We don’t punch above our weight economically, perhaps in part because there are no “big” employers aside from the Province (government) and we don’t attract any head offices. But there’s a sometimes surprising network of small businesses that increasingly (thank-you, interwebs) plug into the world beyond the island. (For non-BC readers: we’re located on a peninsula on the southernmost tip of a rather large, vastly uninhabited island.)
That we are an island-locked ocean-bordered city is, aside from our municipal political structure (balkanization into 13 municipalities), our biggest constraint, and I’m not yet sure how - even if you look at it as a design issue and say, “let this constraint be a feature, not a …well, constraint/ bug” – or whether it’s possible to get around it. At the end of the day, there’s something so final about geography.
Essentially, people say that Victoria is “a small town” because anyone who begins to engage in any of the city’s spheres comes to realize very quickly that everyone knows everyone here.
Isn’t that the very definition of “small town”?
I don’t think so.
You know what a Venn diagram is, right? There’s a simple example on the right —>
In a small town, a simple Venn diagram would explain the overlap of people connections. There would be this core group of individuals (the ones in the area where all three circles overlap) who sort of know everyone and everything, and there would be slightly weaker overlaps in those areas where just two circles overlap.
What makes Victoria different – possibly unique – is that we can’t use simple Venn diagrams to “explain” overlaps or cultures in this city. Imagine, instead, a Venn diagram drawn by M.C. Escher (on the left, a relatively uncomplicated – heh – structure called Circle Limit <– click that link for a larger image).
That’s the sort of overlap we deal with here, and it can make for some very strange overlaps indeed – and it can create the feeling that it’s literally impossible to get away from anyone anytime anywhere in this city. Wherever you go, there you are – and you are connected to everyone else.
Why is that? My theory is that Victoria has one of the densest (and sometimes weirdest) ecosystems of any place around. This ecosystem is of course expressed in the nature of the place – a nature which is indomitable, impossible to squelch or suppress – and it replicates in all the “little” human ways of the two-legged inhabitants of this place.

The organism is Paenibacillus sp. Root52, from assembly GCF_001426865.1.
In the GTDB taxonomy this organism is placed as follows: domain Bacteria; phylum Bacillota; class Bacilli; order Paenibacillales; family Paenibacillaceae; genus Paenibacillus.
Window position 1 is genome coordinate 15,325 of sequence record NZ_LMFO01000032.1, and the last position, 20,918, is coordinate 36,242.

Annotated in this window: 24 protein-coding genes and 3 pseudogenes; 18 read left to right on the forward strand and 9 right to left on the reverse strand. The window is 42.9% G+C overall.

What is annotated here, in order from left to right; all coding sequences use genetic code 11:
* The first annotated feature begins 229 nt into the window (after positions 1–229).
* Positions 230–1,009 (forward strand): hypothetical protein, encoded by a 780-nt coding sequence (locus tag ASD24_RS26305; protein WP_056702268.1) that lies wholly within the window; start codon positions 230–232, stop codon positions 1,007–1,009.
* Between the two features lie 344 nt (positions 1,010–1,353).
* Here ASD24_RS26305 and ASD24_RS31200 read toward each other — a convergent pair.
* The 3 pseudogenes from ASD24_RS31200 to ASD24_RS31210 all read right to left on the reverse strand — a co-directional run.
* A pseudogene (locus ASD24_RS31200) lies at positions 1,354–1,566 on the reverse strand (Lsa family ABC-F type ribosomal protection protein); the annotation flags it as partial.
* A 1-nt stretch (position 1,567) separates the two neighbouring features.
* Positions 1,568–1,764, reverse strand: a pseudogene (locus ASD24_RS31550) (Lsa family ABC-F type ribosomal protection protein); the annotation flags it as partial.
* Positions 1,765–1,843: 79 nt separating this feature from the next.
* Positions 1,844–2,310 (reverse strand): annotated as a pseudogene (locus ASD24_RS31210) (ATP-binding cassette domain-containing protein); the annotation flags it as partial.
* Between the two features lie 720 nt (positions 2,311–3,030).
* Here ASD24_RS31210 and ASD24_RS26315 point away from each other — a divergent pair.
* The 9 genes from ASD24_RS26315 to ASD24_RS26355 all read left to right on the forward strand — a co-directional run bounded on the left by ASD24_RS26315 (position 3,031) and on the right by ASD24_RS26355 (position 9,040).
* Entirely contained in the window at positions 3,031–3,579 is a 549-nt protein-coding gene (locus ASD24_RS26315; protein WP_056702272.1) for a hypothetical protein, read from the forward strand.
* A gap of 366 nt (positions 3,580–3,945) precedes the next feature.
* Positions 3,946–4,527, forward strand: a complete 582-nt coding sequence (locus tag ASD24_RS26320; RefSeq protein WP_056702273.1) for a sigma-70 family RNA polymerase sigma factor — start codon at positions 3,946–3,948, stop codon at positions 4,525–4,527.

This is not a small town. This is an especially dense and concentrated ecosystem (albeit economically still underdeveloped). But if it ever busts out and becomes the sort of economic generator that Jane Jacobs talked about when she described economies as ecosystems (stretching imports in the conduit, she called it), it’s going to be very big (that is: rich and complex and vibrant) indeed.
I would like to think that our political and civic leaders get this. Most of the time, I’m not convinced.
Really, she does.
I love this video – political activism at its most poetic and poignant.
Last Friday, I stopped in at Exploring the Aesthetics of Sustainability | Green Design as Art, a small (but interesting!) weekend exhibit at the newly-completed Atrium Building in downtown Victoria. The developer (Victoria-based Jawl Properties) made an unfinished/ raw ground-floor retail space available to the the organizers – props to the Jawls for their civic-minded generosity.
(For some beautiful photographs of this building, especially its eoponymous interior, the atrium, see Lotus Johnson’s Atrium set on Flickr. Her photos are stunning – I particularly love the interior shots, for example, this one…)
On Picasa, I created an album of photos I took at the Green Design as Art event, which was organized by Cascadia Green Building Council’s Emerging Green Builders – Victoria. Wherever there’s a photo of an object, followed by a photo of an information sheet pasted to cardboard, the latter is the wall post that describes the object.
My favorite objects were Gary Streight’s “automans”: two stools made from recycled tires and other materials. The fluffy-topped one was cheekily feminine, yet oh-so-tough; and the elegant brown tailored number could fit into the most soigné of setting. Loved them both.
Below: photo of the show’s producers: